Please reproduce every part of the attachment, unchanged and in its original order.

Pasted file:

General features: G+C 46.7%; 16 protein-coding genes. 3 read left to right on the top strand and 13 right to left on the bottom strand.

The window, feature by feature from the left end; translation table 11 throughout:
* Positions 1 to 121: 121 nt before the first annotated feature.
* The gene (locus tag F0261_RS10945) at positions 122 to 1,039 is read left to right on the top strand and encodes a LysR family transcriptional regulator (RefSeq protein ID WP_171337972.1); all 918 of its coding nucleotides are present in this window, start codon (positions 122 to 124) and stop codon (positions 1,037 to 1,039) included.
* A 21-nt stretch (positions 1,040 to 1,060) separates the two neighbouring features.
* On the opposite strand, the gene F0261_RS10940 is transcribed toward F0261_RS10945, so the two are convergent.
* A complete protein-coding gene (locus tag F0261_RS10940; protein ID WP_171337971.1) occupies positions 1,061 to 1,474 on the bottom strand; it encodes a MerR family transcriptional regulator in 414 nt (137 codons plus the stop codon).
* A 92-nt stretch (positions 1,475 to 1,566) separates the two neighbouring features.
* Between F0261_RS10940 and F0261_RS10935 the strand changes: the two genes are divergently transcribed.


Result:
General features: G+C 46.7%; 16 protein-coding genes. 3 read left to right on the top strand and 13 right to left on the bottom strand.

The window, feature by feature from the left end; translation table 11 throughout:
* Positions 1 to 121: 121 nt before the first annotated feature.
* The gene (locus tag F0261_RS10945) at positions 122 to 1,039 is read left to right on the top strand and encodes a LysR family transcriptional regulator (RefSeq protein ID WP_171337972.1); all 918 of its coding nucleotides are present in this window, start codon (positions 122 to 124) and stop codon (positions 1,037 to 1,039) included.
* A 21-nt stretch (positions 1,040 to 1,060) separates the two neighbouring features.
* On the opposite strand, the gene F0261_RS10940 is transcribed toward F0261_RS10945, so the two are convergent.
* A complete protein-coding gene (locus tag F0261_RS10940; protein ID WP_171337971.1) occupies positions 1,061 to 1,474 on the bottom strand; it encodes a MerR family transcriptional regulator in 414 nt (137 codons plus the stop codon).
* A 92-nt stretch (positions 1,475 to 1,566) separates the two neighbouring features.
* Between F0261_RS10940 and F0261_RS10935 the strand changes: the two genes are divergently transcribed.